I'm Gwen Outen with the VOA Special English Agriculture Report.
Our subject this week involves food safety. We have a question from a listener in Ho Chi Minh City, Vietnam. Nguyen Thanh Thanh asks how can food companies control problems like rats and insects without harming the food?
Experts say poisons should never be used where they may enter food. They say the first line of defense against pests is to clean places where food is handled or stored.
Floors, food preparation surfaces and tools can be disinfected with chemicals like chlorine, iodine or bromine. A five-and-one-quarter percent chlorine solution is commonly used. Mix nineteen milliliters of the chlorine solution with five liters of water for use in cleaning.
Food containers should be stored about one-half a meter off the ground. They should also be kept about one-half a meter away from walls. Storage areas should be kept dry and clean.
Good drainage means that floors do not have areas where water can collect.
Waste containers inside and outside the building should be kept closed. And they should be kept clean.
Clear any waste from the grounds around a building. Small stones can be used to cover the ground and block the growth of plants. Keep areas of grass cut to deny pests a place to live.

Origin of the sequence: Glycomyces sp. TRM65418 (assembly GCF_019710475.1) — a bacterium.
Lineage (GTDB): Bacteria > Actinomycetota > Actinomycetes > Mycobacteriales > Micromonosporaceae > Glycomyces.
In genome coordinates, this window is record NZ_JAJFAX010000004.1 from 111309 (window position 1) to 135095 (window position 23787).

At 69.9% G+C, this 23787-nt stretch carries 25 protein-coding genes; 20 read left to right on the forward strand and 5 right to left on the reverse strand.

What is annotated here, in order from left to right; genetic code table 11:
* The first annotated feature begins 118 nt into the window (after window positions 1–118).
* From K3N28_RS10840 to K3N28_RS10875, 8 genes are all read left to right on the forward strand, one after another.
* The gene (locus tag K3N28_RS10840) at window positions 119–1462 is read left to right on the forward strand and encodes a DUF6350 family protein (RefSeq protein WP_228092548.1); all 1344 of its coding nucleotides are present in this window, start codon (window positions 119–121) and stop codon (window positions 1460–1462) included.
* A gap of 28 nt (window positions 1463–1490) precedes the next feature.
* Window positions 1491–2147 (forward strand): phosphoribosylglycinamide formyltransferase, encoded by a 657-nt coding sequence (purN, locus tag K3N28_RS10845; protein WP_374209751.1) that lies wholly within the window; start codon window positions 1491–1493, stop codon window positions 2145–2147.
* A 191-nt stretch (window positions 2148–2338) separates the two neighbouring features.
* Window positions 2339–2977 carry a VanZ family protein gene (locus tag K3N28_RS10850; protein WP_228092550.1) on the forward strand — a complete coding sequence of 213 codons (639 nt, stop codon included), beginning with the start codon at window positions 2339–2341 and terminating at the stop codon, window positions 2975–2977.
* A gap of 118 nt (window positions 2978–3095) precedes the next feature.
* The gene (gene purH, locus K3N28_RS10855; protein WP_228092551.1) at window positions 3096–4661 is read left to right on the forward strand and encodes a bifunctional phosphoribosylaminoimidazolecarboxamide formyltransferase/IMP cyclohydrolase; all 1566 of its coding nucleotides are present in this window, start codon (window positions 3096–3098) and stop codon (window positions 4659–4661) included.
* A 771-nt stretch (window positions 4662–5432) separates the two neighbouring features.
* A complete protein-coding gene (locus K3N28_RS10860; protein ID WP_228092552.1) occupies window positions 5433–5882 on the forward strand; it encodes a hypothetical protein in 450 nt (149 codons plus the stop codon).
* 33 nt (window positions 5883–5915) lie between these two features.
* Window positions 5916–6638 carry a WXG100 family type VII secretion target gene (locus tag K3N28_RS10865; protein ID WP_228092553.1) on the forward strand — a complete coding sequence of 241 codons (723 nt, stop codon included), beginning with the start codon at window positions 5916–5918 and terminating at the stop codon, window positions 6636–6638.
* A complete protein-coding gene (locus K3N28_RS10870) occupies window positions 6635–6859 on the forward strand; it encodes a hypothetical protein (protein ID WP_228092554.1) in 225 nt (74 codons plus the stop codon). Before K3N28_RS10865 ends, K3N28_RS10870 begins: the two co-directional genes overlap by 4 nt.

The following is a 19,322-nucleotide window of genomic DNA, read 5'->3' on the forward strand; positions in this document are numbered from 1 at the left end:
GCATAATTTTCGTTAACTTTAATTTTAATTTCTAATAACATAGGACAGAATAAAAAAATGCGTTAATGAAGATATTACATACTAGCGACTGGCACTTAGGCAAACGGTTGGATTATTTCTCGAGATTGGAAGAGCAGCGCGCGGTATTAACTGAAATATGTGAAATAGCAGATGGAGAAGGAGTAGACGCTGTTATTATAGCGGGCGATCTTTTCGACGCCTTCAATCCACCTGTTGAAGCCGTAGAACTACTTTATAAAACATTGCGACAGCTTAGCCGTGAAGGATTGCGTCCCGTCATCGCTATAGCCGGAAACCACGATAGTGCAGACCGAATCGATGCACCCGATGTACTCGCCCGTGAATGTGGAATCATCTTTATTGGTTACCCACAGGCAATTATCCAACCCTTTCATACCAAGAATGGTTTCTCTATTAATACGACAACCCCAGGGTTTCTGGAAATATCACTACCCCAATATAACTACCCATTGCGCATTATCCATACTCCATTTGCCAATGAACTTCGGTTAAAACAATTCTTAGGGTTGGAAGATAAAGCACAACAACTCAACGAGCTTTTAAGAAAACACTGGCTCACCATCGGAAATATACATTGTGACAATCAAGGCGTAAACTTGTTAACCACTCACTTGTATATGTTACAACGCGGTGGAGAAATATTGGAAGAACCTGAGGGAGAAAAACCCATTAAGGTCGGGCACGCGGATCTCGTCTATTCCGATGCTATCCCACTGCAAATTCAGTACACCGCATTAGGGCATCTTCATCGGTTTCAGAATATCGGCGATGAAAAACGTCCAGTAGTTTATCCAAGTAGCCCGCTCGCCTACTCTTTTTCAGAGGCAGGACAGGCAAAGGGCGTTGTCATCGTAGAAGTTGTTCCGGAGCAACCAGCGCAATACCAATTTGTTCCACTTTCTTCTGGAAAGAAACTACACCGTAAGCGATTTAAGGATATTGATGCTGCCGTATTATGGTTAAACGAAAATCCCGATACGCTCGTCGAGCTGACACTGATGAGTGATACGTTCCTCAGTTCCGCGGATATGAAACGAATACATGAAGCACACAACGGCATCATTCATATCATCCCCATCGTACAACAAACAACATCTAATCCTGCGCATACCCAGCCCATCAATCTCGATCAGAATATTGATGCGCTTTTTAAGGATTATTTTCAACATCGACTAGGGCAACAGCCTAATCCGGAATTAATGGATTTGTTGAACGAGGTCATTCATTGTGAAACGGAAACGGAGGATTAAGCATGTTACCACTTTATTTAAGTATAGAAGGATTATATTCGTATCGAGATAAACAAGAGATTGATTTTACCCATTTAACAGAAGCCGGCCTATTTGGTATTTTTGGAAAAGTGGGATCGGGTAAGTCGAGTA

Doors and windows must close completely. Also, any holes that might permit pests to enter a building should be filled. Rats can enter through a hole thirteen millimeters in size. A mouse can pass through a hole half that size.
Supervisors should make a list of pest-control measures to be taken by employees. This will aid the efforts and also help prepare for any inspections.
In the United States, businesses where food is stored, prepared or sold must follow federal, state and local health laws.
The Food and Drug Administration enforces federal rules. So does the Food Safety and Inspection Service, part of the Department of Agriculture. The Environmental Protection Agency is responsible for rules about the use of pesticides.
The United States government has a Web site with information all about food safety. The address is foodsafety-dot-gov, f-o-o-d-s-a-f-e-t-y dot g-o-v.
If you have a question for us about agriculture or related subjects, write to firstname.lastname@example.org. Or visit us online at voaspecialenglish dot com.
This VOA Special English Agriculture Report was written by Mario Ritter. I'm Gwen Outen.